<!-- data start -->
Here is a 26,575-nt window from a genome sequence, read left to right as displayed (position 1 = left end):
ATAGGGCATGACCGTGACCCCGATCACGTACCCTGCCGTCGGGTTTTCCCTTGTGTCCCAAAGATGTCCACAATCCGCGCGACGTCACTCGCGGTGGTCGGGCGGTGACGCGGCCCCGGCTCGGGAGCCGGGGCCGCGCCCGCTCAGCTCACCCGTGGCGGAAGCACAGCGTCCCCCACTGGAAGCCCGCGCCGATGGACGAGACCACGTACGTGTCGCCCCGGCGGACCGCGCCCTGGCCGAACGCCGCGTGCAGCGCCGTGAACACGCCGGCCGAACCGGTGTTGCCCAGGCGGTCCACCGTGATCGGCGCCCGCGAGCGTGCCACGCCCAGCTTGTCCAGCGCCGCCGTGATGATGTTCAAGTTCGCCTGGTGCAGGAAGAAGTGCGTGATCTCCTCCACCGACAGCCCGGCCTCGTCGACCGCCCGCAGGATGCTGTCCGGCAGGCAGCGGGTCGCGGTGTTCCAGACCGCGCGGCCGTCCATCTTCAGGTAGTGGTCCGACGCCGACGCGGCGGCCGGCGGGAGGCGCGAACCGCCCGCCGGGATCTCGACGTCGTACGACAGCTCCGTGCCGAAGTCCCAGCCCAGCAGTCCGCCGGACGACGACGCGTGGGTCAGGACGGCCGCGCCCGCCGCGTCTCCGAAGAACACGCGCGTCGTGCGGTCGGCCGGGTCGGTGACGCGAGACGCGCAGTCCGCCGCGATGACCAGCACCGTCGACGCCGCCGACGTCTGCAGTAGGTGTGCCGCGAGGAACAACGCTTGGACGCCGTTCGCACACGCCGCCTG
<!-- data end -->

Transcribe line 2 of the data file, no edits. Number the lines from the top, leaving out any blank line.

ATAGGGCATGACCGTGACCCCGATCACGTACCCTGCCGTCGGGTTTTCCCTTGTGTCCCAAAGATGTCCACAATCCGCGCGACGTCACTCGCGGTGGTCGGGCGGTGACGCGGCCCCGGCTCGGGAGCCGGGGCCGCGCCCGCTCAGCTCACCCGTGGCGGAAGCACAGCGTCCCCCACTGGAAGCCCGCGCCGATGGACGAGACCACGTACGTGTCGCCCCGGCGGACCGCGCCCTGGCCGAACGCCGCGTGCAGCGCCGTGAACACGCCGGCCGAACCGGTGTTGCCCAGGCGGTCCACCGTGATCGGCGCCCGCGAGCGTGCCACGCCCAGCTTGTCCAGCGCCGCCGTGATGATGTTCAAGTTCGCCTGGTGCAGGAAGAAGTGCGTGATCTCCTCCACCGACAGCCCGGCCTCGTCGACCGCCCGCAGGATGCTGTCCGGCAGGCAGCGGGTCGCGGTGTTCCAGACCGCGCGGCCGTCCATCTTCAGGTAGTGGTCCGACGCCGACGCGGCGGCCGGCGGGAGGCGCGAACCGCCCGCCGGGATCTCGACGTCGTACGACAGCTCCGTGCCGAAGTCCCAGCCCAGCAGTCCGCCGGACGACGACGCGTGGGTCAGGACGGCCGCGCCCGCCGCGTCTCCGAAGAACACGCGCGTCGTGCGGTCGGCCGGGTCGGTGACGCGAGACGCGCAGTCCGCCGCGATGACCAGCACCGTCGACGCCGCCGACGTCTGCAGTAGGTGTGCCGCGAGGAACAACGCTTGGACGCCGTTCGCACACGCCGCCTG